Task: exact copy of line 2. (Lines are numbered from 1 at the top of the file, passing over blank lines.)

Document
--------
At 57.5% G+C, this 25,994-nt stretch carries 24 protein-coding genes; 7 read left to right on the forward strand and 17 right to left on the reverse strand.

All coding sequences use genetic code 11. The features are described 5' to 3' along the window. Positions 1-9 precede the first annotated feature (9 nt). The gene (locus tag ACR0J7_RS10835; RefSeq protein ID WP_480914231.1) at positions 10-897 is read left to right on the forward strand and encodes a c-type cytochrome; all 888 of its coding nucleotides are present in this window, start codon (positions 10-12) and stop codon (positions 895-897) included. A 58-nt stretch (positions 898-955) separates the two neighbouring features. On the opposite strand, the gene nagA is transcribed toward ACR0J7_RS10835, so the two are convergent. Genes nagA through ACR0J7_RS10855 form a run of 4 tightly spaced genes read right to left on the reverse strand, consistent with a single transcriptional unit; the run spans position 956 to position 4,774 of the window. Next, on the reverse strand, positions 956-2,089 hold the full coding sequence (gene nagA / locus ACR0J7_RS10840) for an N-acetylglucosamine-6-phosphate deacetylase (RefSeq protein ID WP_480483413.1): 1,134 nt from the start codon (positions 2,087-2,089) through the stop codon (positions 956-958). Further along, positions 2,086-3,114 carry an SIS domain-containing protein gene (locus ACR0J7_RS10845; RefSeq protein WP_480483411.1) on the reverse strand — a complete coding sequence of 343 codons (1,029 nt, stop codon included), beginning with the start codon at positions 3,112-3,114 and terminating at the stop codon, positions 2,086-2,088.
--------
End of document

All coding sequences use genetic code 11. The features are described 5' to 3' along the window. Positions 1-9 precede the first annotated feature (9 nt). The gene (locus tag ACR0J7_RS10835; RefSeq protein ID WP_480914231.1) at positions 10-897 is read left to right on the forward strand and encodes a c-type cytochrome; all 888 of its coding nucleotides are present in this window, start codon (positions 10-12) and stop codon (positions 895-897) included. A 58-nt stretch (positions 898-955) separates the two neighbouring features. On the opposite strand, the gene nagA is transcribed toward ACR0J7_RS10835, so the two are convergent. Genes nagA through ACR0J7_RS10855 form a run of 4 tightly spaced genes read right to left on the reverse strand, consistent with a single transcriptional unit; the run spans position 956 to position 4,774 of the window. Next, on the reverse strand, positions 956-2,089 hold the full coding sequence (gene nagA / locus ACR0J7_RS10840) for an N-acetylglucosamine-6-phosphate deacetylase (RefSeq protein ID WP_480483413.1): 1,134 nt from the start codon (positions 2,087-2,089) through the stop codon (positions 956-958). Further along, positions 2,086-3,114 carry an SIS domain-containing protein gene (locus ACR0J7_RS10845; RefSeq protein WP_480483411.1) on the reverse strand — a complete coding sequence of 343 codons (1,029 nt, stop codon included), beginning with the start codon at positions 3,112-3,114 and terminating at the stop codon, positions 2,086-2,088.